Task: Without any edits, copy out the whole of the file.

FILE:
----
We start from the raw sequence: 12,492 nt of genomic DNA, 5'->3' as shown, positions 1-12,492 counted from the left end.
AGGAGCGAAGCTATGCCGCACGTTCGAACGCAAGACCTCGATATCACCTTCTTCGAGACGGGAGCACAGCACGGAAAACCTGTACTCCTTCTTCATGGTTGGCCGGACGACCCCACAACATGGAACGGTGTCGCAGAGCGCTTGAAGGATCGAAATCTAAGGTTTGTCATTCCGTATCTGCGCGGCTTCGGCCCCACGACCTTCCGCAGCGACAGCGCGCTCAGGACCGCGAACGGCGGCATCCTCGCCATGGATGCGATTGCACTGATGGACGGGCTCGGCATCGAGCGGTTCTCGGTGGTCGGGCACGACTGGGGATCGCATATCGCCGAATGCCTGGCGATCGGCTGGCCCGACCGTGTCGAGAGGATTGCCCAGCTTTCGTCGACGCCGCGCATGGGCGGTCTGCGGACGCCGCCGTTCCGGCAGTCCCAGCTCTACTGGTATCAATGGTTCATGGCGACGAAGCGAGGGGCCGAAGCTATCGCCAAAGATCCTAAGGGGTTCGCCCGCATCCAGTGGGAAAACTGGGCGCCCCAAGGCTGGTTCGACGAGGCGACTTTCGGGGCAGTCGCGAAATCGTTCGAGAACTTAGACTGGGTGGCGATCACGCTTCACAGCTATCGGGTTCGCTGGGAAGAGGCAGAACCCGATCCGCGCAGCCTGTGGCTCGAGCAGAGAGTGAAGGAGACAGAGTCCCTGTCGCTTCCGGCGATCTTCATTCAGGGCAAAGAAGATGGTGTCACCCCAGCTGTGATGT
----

We start from the raw sequence: 12,492 nt of genomic DNA, 5'->3' as shown, positions 1-12,492 counted from the left end.
AGGAGCGAAGCTATGCCGCACGTTCGAACGCAAGACCTCGATATCACCTTCTTCGAGACGGGAGCACAGCACGGAAAACCTGTACTCCTTCTTCATGGTTGGCCGGACGACCCCACAACATGGAACGGTGTCGCAGAGCGCTTGAAGGATCGAAATCTAAGGTTTGTCATTCCGTATCTGCGCGGCTTCGGCCCCACGACCTTCCGCAGCGACAGCGCGCTCAGGACCGCGAACGGCGGCATCCTCGCCATGGATGCGATTGCACTGATGGACGGGCTCGGCATCGAGCGGTTCTCGGTGGTCGGGCACGACTGGGGATCGCATATCGCCGAATGCCTGGCGATCGGCTGGCCCGACCGTGTCGAGAGGATTGCCCAGCTTTCGTCGACGCCGCGCATGGGCGGTCTGCGGACGCCGCCGTTCCGGCAGTCCCAGCTCTACTGGTATCAATGGTTCATGGCGACGAAGCGAGGGGCCGAAGCTATCGCCAAAGATCCTAAGGGGTTCGCCCGCATCCAGTGGGAAAACTGGGCGCCCCAAGGCTGGTTCGACGAGGCGACTTTCGGGGCAGTCGCGAAATCGTTCGAGAACTTAGACTGGGTGGCGATCACGCTTCACAGCTATCGGGTTCGCTGGGAAGAGGCAGAACCCGATCCGCGCAGCCTGTGGCTCGAGCAGAGAGTGAAGGAGACAGAGTCCCTGTCGCTTCCGGCGATCTTCATTCAGGGCAAAGAAGATGGTGTCACCCCAGCTGTGATGT